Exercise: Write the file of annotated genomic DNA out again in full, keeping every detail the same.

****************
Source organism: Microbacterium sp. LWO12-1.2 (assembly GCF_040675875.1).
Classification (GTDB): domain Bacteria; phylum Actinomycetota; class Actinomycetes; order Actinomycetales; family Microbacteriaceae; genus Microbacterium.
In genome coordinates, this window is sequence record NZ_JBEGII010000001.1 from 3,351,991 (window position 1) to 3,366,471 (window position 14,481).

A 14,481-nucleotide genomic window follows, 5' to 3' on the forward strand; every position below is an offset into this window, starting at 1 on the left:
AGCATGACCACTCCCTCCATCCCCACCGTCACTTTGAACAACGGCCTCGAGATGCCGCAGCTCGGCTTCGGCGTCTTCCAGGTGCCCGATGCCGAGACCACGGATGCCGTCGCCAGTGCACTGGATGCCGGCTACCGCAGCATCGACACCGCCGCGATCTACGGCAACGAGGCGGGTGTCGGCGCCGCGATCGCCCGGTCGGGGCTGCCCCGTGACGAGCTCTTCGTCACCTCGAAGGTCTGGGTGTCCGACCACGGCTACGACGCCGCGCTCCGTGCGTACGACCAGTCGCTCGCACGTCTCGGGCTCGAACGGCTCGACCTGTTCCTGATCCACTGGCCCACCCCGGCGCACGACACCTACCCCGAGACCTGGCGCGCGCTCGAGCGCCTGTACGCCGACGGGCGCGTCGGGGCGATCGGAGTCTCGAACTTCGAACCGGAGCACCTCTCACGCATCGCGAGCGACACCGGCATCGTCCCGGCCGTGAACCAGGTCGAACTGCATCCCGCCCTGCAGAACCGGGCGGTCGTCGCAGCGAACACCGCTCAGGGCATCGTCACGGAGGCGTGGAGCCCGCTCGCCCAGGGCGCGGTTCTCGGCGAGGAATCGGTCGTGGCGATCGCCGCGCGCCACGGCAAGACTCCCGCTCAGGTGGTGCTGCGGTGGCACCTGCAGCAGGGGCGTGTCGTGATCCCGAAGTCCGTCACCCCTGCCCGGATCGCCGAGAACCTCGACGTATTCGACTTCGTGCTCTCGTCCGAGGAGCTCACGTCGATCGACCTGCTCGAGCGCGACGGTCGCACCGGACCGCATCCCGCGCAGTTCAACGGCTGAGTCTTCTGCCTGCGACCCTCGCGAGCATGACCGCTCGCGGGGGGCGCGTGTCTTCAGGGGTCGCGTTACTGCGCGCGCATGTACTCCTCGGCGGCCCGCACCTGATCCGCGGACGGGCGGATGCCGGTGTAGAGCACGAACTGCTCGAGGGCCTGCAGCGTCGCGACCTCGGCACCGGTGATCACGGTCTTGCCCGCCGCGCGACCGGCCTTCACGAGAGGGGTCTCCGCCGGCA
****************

Source organism: Microbacterium sp. LWO12-1.2 (assembly GCF_040675875.1).
Classification (GTDB): domain Bacteria; phylum Actinomycetota; class Actinomycetes; order Actinomycetales; family Microbacteriaceae; genus Microbacterium.
In genome coordinates, this window is sequence record NZ_JBEGII010000001.1 from 3,351,991 (window position 1) to 3,366,471 (window position 14,481).

A 14,481-nucleotide genomic window follows, 5' to 3' on the forward strand; every position below is an offset into this window, starting at 1 on the left:
AGCATGACCACTCCCTCCATCCCCACCGTCACTTTGAACAACGGCCTCGAGATGCCGCAGCTCGGCTTCGGCGTCTTCCAGGTGCCCGATGCCGAGACCACGGATGCCGTCGCCAGTGCACTGGATGCCGGCTACCGCAGCATCGACACCGCCGCGATCTACGGCAACGAGGCGGGTGTCGGCGCCGCGATCGCCCGGTCGGGGCTGCCCCGTGACGAGCTCTTCGTCACCTCGAAGGTCTGGGTGTCCGACCACGGCTACGACGCCGCGCTCCGTGCGTACGACCAGTCGCTCGCACGTCTCGGGCTCGAACGGCTCGACCTGTTCCTGATCCACTGGCCCACCCCGGCGCACGACACCTACCCCGAGACCTGGCGCGCGCTCGAGCGCCTGTACGCCGACGGGCGCGTCGGGGCGATCGGAGTCTCGAACTTCGAACCGGAGCACCTCTCACGCATCGCGAGCGACACCGGCATCGTCCCGGCCGTGAACCAGGTCGAACTGCATCCCGCCCTGCAGAACCGGGCGGTCGTCGCAGCGAACACCGCTCAGGGCATCGTCACGGAGGCGTGGAGCCCGCTCGCCCAGGGCGCGGTTCTCGGCGAGGAATCGGTCGTGGCGATCGCCGCGCGCCACGGCAAGACTCCCGCTCAGGTGGTGCTGCGGTGGCACCTGCAGCAGGGGCGTGTCGTGATCCCGAAGTCCGTCACCCCTGCCCGGATCGCCGAGAACCTCGACGTATTCGACTTCGTGCTCTCGTCCGAGGAGCTCACGTCGATCGACCTGCTCGAGCGCGACGGTCGCACCGGACCGCATCCCGCGCAGTTCAACGGCTGAGTCTTCTGCCTGCGACCCTCGCGAGCATGACCGCTCGCGGGGGGCGCGTGTCTTCAGGGGTCGCGTTACTGCGCGCGCATGTACTCCTCGGCGGCCCGCACCTGATCCGCGGACGGGCGGATGCCGGTGTAGAGCACGAACTGCTCGAGGGCCTGCAGCGTCGCGACCTCGGCACCGGTGATCACGGTCTTGCCCGCCGCGCGACCGGCCTTCACGAGAGGGGTCTCCGCCGGCA